• Reduce the scope of your request: Check the exemption cited and, if possible, modify your request to circumvent it.
    • Ask for an internal review: if you think the exemption, public interest test or prejudice test has been wrongly applied, you can ask for another member of staff to assess your request and whether you should have received a full, or partial, response.
    • Appeal to the ICO: If you’ve had an internal review and still think the decision was wrong, you may make an appeal to the Information Commissioner’s Office.

    Read more about all of these routes on our guidance page.

    And here are some other useful links from the Information Commissioner’s Office:

    Finally, for now

    The ideal is, of course, to submit a request which does not trigger an exemption, as clearly this saves everyone’s time. You can see our advice on writing responsible and effective requests here.

    That said, full or partial refusals are not an uncommon occurrence — it’s totally routine for FOI responses to have some material removed (usually personal information such as names and roles of junior officials, or material identifying members of the public), or to turn the request down completely.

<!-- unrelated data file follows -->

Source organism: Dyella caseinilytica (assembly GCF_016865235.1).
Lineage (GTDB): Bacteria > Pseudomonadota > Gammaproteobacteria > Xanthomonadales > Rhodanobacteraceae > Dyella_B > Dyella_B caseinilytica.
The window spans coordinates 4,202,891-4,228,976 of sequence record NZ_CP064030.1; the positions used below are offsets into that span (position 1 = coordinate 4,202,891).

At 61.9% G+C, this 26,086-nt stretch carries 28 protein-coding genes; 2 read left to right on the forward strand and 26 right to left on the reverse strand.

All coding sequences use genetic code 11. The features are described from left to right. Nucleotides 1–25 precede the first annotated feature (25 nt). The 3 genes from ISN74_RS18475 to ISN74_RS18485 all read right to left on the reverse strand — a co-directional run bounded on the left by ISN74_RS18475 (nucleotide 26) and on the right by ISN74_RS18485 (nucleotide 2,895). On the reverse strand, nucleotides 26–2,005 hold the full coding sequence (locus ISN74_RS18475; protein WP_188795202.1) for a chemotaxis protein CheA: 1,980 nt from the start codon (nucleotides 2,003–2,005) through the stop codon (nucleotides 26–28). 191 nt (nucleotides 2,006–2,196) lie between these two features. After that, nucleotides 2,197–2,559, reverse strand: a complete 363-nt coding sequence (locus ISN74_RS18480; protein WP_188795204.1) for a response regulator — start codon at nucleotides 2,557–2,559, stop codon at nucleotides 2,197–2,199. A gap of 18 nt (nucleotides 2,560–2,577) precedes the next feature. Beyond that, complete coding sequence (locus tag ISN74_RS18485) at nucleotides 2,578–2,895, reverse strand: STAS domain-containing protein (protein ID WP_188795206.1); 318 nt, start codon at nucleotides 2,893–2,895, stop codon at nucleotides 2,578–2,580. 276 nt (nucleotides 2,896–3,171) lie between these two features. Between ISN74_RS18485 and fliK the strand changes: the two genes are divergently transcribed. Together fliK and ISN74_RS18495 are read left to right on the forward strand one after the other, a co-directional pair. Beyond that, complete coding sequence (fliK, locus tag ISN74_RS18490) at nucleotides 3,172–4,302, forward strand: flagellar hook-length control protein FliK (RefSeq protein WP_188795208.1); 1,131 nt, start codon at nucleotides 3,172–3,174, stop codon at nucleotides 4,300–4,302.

There are just over 25 exemptions listed in the Act (the exact number depends on how you count subsections and variants), removing the obligation for bodies to provide information in categories as diverse as any and all communications with members of the Royal Family, to commercial interests and trade secrets — and all sorts of things in between.

    We’ll be examining the various exemptions available to authorities and suggesting ways in which you can avoid them.  Keep an eye on our blog — and we’ll also link to posts from this post as we publish them.


    Image: Scott Warman

  5. We know half a million things

    In the year of its tenth anniversary, and by complete serendipity on International Right To Know Day, our site WhatDoTheyKnow has processed its half a millionth Freedom of Information request.

    The mySociety team have found it increasingly hard to concentrate on work this afternoon, as the numerical counter on WhatDoTheyKnow’s homepage crept ever closer to the 500,000 mark… and at 4:56pm today, the milestone request was sent off. It was to Mid Devon District Council asking for the costs of implementing and maintaining flood defences.

    WhatDoTheyKnow has long been mySociety’s most successful site, if you count success by the number of users. Every month, between 500,000 and 600,000 people pay a visit. Some of them submit a request, contributing to the total of ~2,700 made monthly; others come to access the information released by authorities and published in WhatDoTheyKnow’s ever-growing archive of public knowledge.